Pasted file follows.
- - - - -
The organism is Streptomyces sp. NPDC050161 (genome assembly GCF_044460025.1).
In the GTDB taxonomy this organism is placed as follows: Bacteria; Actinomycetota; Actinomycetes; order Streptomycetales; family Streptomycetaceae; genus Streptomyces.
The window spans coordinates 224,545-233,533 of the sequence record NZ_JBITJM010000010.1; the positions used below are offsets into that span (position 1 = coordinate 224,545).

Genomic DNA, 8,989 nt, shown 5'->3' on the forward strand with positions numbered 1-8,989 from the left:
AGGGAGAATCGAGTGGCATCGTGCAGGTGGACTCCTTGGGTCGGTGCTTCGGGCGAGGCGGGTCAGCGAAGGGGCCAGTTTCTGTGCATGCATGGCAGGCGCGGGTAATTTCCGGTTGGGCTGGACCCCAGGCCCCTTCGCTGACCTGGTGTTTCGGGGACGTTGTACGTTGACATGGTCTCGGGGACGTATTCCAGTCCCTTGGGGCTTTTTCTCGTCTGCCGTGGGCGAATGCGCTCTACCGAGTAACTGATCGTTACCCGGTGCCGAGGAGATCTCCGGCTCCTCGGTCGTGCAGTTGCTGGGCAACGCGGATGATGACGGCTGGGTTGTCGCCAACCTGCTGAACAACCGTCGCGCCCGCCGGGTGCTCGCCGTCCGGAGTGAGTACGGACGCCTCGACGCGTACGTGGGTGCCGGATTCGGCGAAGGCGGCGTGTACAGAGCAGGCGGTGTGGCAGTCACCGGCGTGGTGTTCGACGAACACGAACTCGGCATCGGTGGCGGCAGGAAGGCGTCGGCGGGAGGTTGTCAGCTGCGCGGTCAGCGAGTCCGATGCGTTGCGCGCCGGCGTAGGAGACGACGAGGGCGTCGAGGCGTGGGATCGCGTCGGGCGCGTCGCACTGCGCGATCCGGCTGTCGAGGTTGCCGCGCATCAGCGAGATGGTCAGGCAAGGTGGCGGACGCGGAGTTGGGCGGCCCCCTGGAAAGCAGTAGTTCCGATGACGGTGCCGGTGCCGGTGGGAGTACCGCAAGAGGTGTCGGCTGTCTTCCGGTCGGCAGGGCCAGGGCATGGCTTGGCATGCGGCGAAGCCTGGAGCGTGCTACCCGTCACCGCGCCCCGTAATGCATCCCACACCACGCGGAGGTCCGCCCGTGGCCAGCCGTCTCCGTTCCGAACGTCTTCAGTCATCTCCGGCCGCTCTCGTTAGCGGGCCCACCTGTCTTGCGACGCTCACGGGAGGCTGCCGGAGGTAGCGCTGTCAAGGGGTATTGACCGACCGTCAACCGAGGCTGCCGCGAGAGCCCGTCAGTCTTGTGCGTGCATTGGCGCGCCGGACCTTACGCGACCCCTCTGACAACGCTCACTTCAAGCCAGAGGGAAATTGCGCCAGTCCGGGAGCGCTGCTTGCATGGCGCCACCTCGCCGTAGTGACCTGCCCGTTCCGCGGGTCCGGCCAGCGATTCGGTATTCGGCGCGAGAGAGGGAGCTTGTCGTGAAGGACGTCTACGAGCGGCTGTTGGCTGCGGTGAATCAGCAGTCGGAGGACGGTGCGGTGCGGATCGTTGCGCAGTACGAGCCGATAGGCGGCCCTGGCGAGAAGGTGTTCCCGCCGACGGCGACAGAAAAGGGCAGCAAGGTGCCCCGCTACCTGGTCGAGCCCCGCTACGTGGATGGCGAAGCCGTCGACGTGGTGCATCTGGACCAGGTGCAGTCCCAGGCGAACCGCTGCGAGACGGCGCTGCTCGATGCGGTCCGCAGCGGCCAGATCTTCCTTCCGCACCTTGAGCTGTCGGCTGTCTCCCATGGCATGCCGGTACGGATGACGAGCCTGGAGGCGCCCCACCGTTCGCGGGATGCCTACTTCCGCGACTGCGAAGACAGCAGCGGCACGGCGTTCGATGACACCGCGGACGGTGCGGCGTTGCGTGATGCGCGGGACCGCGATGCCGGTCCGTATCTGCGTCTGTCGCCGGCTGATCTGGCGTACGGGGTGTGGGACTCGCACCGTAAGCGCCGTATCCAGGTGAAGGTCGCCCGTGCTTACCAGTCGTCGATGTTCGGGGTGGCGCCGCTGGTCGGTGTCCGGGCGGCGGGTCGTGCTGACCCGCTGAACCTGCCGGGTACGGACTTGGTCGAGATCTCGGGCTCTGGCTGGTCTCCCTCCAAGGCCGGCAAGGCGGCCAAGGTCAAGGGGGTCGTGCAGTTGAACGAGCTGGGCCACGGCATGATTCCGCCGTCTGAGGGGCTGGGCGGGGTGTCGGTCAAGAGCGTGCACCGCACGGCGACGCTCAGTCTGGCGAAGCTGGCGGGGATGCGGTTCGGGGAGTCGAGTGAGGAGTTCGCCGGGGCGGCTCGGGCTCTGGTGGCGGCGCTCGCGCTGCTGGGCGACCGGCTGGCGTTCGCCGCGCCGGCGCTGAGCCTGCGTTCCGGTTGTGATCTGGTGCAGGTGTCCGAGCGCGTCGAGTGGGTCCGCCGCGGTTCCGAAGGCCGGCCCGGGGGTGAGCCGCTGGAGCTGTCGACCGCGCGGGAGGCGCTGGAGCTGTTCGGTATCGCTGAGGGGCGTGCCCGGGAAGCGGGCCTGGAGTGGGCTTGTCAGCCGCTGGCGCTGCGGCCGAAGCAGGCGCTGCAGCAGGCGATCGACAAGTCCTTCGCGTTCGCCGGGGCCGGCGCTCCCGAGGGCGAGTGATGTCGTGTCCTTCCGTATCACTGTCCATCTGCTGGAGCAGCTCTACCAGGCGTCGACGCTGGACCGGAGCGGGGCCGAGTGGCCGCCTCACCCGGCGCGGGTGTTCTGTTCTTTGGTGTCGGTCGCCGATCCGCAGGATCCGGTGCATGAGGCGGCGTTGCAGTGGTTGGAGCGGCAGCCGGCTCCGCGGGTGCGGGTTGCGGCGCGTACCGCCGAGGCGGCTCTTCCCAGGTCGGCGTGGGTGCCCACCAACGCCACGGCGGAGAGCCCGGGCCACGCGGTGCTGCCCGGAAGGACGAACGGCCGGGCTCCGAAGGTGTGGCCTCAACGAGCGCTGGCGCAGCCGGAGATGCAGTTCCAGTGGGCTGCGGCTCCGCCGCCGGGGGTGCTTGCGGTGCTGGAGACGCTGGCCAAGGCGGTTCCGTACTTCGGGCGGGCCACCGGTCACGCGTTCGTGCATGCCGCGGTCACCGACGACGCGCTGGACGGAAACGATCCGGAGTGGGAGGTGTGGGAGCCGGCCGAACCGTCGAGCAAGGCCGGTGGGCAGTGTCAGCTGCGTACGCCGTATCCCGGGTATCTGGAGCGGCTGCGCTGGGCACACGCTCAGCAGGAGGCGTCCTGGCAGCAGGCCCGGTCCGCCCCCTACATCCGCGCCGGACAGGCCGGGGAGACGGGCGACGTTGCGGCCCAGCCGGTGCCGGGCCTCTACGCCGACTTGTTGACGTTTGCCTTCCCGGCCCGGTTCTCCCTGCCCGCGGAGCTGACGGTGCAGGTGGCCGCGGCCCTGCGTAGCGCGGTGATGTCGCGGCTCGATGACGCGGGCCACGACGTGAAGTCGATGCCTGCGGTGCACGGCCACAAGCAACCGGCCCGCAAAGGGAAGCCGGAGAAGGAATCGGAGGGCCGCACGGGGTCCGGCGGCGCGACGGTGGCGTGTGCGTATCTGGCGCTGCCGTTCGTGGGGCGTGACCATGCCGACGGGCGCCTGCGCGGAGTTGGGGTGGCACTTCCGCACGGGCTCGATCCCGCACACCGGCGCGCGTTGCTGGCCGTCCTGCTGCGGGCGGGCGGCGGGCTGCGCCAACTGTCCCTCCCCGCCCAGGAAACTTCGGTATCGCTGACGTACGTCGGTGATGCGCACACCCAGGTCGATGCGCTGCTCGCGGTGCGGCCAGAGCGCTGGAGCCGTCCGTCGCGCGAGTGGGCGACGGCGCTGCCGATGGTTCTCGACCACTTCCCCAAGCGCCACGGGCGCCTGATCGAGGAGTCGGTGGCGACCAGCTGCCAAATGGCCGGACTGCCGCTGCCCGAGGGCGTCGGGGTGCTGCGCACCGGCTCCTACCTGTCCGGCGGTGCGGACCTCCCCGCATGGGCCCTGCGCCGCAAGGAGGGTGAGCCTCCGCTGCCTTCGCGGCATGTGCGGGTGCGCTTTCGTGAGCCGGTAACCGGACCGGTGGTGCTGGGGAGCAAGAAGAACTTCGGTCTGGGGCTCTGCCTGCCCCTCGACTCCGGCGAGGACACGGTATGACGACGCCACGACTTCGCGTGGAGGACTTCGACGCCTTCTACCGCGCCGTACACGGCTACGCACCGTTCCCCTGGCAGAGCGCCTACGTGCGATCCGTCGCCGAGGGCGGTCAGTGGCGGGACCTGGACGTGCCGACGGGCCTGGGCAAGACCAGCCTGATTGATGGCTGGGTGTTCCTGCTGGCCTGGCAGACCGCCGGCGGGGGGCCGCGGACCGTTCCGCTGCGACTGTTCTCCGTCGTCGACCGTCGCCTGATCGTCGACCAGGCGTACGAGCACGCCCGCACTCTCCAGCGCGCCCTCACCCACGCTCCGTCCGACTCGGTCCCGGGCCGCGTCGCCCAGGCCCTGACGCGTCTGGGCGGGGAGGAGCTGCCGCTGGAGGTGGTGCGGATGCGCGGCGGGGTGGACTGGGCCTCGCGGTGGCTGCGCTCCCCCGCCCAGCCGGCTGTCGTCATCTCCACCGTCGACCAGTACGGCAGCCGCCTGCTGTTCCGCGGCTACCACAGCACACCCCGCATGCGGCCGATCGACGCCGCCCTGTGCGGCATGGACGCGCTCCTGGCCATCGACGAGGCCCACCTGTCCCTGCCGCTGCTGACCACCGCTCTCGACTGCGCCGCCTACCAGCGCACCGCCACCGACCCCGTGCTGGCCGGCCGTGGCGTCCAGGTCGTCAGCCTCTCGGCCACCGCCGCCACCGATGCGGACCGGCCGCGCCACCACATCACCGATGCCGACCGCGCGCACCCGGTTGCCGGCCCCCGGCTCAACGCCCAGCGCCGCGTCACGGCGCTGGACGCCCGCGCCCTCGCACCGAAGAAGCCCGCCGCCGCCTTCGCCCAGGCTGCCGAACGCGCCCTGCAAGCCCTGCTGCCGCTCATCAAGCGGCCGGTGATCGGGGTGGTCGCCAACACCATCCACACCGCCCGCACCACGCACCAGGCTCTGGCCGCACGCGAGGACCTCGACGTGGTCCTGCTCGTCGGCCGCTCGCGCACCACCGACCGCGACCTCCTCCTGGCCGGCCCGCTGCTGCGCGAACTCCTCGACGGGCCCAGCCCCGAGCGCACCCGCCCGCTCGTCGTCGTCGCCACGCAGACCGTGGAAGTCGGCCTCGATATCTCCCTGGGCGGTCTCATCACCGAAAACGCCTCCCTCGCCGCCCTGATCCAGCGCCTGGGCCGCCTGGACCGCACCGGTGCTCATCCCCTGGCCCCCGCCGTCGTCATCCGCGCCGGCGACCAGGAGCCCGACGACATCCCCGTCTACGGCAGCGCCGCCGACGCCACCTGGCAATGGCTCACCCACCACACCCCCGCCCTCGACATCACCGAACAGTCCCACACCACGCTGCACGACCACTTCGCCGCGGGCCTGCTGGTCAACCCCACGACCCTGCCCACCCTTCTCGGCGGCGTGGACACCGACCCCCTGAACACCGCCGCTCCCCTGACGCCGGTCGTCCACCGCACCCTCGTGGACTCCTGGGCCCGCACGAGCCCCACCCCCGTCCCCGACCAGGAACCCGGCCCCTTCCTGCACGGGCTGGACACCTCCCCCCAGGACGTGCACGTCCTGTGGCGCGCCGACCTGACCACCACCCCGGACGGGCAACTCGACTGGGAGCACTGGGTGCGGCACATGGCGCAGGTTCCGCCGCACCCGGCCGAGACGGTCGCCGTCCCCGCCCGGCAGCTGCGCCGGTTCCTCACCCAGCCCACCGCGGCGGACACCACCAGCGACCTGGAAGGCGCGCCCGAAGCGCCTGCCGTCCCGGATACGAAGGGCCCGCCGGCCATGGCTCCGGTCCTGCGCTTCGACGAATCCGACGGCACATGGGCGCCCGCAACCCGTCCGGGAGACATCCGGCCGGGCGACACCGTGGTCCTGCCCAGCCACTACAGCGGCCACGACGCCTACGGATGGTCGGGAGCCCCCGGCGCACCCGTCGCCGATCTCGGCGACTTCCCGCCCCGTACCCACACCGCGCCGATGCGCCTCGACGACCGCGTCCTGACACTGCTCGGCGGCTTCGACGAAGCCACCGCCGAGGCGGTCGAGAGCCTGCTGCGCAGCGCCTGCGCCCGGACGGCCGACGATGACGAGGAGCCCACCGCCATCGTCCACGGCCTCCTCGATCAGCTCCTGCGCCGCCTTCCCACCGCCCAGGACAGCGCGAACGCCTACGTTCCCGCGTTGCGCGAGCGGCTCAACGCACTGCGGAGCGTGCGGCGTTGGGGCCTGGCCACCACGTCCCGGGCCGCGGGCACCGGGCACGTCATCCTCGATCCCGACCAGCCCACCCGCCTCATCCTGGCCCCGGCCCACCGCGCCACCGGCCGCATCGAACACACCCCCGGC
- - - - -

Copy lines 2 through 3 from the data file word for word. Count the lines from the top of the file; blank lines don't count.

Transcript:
In the GTDB taxonomy this organism is placed as follows: Bacteria; Actinomycetota; Actinomycetes; order Streptomycetales; family Streptomycetaceae; genus Streptomyces.
The window spans coordinates 224,545-233,533 of the sequence record NZ_JBITJM010000010.1; the positions used below are offsets into that span (position 1 = coordinate 224,545).